SAN DIEGO — Parents across the country and here in San Diego say it’s getting more and more difficult to find even over-the-counter medication to treat their children’s colds.
Some parents say they had to hit multiple stores and pharmacies to find something as simple as cold medicine. The shelves may look a little emptier these days at your local pharmacy.
“Yeah, I couldn’t find the kids Tylenol,” said parent Ariadna Garcia.
Some parents say they’ve struggled to find antibiotics and other medications to help their sick children.
“It was tough,” said Garcia. “They got sick differently and they went through — I found one. I don’t know if my husband found it. Had one here or at Food for Less, but there was only one left.”
Garcia and her three children are still recovering from their colds.
“It was really hard with their fevers,” said Garcia. “They were sick for about three days each. They were home sick, so it was hard. It wasn’t fun with their fevers and their coughs, and the cold weather doesn’t help at all either.”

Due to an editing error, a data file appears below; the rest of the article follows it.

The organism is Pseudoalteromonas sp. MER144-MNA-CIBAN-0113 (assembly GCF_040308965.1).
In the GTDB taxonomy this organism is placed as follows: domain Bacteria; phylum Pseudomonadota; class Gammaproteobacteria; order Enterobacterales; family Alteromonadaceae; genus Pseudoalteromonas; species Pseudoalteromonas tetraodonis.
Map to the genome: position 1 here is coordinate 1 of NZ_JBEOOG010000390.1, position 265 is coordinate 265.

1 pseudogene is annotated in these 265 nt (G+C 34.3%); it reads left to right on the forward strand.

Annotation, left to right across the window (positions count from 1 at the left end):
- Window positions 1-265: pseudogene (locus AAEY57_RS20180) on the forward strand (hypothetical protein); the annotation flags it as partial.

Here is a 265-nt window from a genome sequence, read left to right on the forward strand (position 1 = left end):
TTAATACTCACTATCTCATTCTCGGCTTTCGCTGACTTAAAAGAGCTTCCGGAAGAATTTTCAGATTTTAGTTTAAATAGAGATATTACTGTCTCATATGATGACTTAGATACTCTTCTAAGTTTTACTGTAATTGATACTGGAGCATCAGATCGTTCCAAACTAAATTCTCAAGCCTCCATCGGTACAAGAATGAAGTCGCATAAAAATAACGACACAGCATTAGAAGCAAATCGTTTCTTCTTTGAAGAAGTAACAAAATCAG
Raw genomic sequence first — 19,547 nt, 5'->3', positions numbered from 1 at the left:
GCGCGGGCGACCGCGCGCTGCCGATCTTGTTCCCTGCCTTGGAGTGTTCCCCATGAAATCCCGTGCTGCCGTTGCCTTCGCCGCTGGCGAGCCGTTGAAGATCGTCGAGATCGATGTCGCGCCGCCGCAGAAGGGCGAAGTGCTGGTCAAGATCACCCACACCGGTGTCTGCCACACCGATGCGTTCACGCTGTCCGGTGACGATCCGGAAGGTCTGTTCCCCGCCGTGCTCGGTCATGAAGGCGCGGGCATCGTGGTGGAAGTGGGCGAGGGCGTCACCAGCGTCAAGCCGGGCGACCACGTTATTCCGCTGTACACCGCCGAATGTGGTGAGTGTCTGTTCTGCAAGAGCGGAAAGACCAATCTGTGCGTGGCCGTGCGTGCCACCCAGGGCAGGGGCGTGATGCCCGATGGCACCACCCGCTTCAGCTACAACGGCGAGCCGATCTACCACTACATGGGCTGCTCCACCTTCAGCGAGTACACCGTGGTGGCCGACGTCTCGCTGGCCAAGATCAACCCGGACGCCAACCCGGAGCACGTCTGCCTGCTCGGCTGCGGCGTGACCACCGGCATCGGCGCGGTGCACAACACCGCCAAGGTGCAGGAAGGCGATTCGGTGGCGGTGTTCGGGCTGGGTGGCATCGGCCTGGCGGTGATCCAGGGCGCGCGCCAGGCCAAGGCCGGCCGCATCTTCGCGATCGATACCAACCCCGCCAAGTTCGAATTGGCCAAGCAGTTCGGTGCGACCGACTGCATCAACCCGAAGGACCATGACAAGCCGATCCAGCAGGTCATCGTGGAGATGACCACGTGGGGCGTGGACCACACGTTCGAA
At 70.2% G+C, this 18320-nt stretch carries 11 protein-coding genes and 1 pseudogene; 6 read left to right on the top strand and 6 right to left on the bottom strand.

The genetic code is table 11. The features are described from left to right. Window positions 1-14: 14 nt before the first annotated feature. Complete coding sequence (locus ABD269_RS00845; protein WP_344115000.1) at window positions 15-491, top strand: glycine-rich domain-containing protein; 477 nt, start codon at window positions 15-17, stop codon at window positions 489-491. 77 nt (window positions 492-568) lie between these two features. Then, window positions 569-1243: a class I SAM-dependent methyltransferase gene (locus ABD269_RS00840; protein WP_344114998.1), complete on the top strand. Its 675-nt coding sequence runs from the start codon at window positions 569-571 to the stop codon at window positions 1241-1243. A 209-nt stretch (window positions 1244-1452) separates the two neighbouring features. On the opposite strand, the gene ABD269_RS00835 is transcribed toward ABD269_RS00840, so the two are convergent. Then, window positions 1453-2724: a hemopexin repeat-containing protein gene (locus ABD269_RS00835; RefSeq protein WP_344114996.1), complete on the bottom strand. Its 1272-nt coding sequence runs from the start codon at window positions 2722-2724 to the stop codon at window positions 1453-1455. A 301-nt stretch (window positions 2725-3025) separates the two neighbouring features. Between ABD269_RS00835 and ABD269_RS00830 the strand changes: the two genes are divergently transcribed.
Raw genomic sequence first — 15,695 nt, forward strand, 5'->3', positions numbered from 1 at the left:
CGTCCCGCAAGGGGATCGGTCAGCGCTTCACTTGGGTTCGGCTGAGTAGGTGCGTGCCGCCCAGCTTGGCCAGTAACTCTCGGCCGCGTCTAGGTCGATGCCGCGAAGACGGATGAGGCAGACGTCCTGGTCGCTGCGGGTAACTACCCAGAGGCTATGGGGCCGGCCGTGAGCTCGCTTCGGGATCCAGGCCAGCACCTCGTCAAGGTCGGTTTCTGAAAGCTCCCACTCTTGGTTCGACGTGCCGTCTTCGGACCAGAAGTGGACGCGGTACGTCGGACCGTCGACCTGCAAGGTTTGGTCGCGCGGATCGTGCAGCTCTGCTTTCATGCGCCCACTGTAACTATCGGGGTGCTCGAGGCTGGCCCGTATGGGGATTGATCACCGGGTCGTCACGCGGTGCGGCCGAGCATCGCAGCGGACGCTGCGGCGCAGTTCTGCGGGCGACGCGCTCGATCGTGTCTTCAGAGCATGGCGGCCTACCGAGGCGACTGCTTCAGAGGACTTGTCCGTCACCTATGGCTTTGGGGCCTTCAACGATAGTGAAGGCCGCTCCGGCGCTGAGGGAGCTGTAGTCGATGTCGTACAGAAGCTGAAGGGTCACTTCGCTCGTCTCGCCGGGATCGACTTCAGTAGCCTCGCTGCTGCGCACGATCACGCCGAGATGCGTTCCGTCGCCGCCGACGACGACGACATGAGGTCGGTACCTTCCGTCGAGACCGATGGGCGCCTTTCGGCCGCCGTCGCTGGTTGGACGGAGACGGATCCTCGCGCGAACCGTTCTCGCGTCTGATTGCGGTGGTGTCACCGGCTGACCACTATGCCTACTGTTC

This comes as Rady Children’s Hospital reports 83 new RSV cases and 187 flu cases as of this past Sunday.
“I had a huge cough and I did not like it,” said Ariadna’s son Emilio Garcia. “I didn’t want to eat anything.”
The U.S. Food and Drug Administration lists treatments such as amoxicillin, Albuterol and a host of other drugs as “currently in shortage” as RSV, flu and COVID cases rise across the country.
“It’s not surprising, you know, given supply chain issues and stuff going on,” said customer Kyle Landman.
The FDA says the shortages in antibiotics are due to decade-high flu and RSV hospitalizations across the country. In addition to prescription drug shortages, parents are also noticing over-the-counter medications in short supply. This customer reminds others to consider families who may need these drugs more.
“You have to be cautious, you know, especially in times like this where other people might need it more than you do right?” said Landman. “If you’re feeling sick, don’t not go buy medication but don’t buy eight things of Tamiflu.”
The American Pharmacists Association also recommends parents to ask their doctors about possible alternative medications, dosages or brands they can use to help them deal with these shortages.